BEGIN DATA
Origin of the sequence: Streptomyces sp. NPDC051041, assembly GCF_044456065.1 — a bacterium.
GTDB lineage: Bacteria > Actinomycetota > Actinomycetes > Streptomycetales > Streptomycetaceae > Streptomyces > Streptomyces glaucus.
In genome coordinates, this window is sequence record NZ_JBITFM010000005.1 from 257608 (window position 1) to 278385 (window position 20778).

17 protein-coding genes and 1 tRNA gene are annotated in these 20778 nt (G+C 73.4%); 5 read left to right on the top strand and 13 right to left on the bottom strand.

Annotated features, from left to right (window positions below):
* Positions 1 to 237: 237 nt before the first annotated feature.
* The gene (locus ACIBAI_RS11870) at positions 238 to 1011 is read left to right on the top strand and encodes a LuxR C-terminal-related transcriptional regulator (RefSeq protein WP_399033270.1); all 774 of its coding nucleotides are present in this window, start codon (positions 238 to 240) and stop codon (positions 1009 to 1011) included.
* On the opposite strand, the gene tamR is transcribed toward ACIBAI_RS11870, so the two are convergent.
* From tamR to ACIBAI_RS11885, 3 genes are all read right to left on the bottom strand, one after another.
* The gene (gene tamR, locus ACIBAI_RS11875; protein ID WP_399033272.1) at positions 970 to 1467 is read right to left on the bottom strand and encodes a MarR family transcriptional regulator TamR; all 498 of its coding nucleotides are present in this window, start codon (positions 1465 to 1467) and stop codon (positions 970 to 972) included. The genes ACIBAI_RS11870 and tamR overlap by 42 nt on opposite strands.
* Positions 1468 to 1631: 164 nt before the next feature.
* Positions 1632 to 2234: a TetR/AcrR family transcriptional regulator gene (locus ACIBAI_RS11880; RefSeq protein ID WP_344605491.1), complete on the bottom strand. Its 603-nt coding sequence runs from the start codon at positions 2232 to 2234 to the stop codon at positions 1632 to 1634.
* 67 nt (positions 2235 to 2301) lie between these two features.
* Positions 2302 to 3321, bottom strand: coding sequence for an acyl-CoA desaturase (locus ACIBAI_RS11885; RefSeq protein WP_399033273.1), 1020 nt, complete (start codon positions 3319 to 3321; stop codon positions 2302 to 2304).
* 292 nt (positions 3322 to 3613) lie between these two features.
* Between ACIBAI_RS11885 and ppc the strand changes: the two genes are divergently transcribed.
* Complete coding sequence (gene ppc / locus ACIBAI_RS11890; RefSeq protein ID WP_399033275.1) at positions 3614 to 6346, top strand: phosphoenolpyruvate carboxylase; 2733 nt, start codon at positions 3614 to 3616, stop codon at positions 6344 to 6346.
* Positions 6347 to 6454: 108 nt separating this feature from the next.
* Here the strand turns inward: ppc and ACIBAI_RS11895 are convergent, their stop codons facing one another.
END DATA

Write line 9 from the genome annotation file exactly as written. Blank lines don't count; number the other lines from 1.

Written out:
* From tamR to ACIBAI_RS11885, 3 genes are all read right to left on the bottom strand, one after another.